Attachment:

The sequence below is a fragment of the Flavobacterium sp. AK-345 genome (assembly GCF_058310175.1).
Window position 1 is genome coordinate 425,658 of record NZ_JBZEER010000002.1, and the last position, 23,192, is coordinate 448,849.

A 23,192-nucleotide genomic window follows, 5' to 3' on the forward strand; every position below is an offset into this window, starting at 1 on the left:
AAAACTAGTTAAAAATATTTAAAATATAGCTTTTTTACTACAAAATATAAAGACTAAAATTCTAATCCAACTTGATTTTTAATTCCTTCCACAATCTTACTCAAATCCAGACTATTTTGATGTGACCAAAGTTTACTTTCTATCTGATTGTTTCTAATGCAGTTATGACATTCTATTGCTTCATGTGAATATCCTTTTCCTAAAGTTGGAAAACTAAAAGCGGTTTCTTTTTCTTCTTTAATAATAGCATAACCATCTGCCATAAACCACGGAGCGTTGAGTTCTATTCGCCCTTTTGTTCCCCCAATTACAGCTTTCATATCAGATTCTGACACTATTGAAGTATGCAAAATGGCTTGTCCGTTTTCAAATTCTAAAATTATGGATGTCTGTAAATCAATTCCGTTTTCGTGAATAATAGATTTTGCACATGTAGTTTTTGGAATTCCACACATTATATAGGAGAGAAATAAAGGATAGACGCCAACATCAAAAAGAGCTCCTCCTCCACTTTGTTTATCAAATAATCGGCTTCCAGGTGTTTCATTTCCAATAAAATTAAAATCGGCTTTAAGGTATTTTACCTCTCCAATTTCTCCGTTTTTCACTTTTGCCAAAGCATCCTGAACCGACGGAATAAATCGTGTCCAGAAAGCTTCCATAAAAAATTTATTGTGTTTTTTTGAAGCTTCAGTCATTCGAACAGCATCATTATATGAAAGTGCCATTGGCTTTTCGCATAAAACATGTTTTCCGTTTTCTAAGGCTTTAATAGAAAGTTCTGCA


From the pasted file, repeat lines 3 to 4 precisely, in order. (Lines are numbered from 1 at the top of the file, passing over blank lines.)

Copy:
A 23,192-nucleotide genomic window follows, 5' to 3' on the forward strand; every position below is an offset into this window, starting at 1 on the left:
AAAACTAGTTAAAAATATTTAAAATATAGCTTTTTTACTACAAAATATAAAGACTAAAATTCTAATCCAACTTGATTTTTAATTCCTTCCACAATCTTACTCAAATCCAGACTATTTTGATGTGACCAAAGTTTACTTTCTATCTGATTGTTTCTAATGCAGTTATGACATTCTATTGCTTCATGTGAATATCCTTTTCCTAAAGTTGGAAAACTAAAAGCGGTTTCTTTTTCTTCTTTAATAATAGCATAACCATCTGCCATAAACCACGGAGCGTTGAGTTCTATTCGCCCTTTTGTTCCCCCAATTACAGCTTTCATATCAGATTCTGACACTATTGAAGTATGCAAAATGGCTTGTCCGTTTTCAAATTCTAAAATTATGGATGTCTGTAAATCAATTCCGTTTTCGTGAATAATAGATTTTGCACATGTAGTTTTTGGAATTCCACACATTATATAGGAGAGAAATAAAGGATAGACGCCAACATCAAAAAGAGCTCCTCCTCCACTTTGTTTATCAAATAATCGGCTTCCAGGTGTTTCATTTCCAATAAAATTAAAATCGGCTTTAAGGTATTTTACCTCTCCAATTTCTCCGTTTTTCACTTTTGCCAAAGCATCCTGAACCGACGGAATAAATCGTGTCCAGAAAGCTTCCATAAAAAATTTATTGTGTTTTTTTGAAGCTTCAGTCATTCGAACAGCATCATTATATGAAAGTGCCATTGGCTTTTCGCATAAAACATGTTTTCCGTTTTCTAAGGCTTTAATAGAAAGTTCTGCA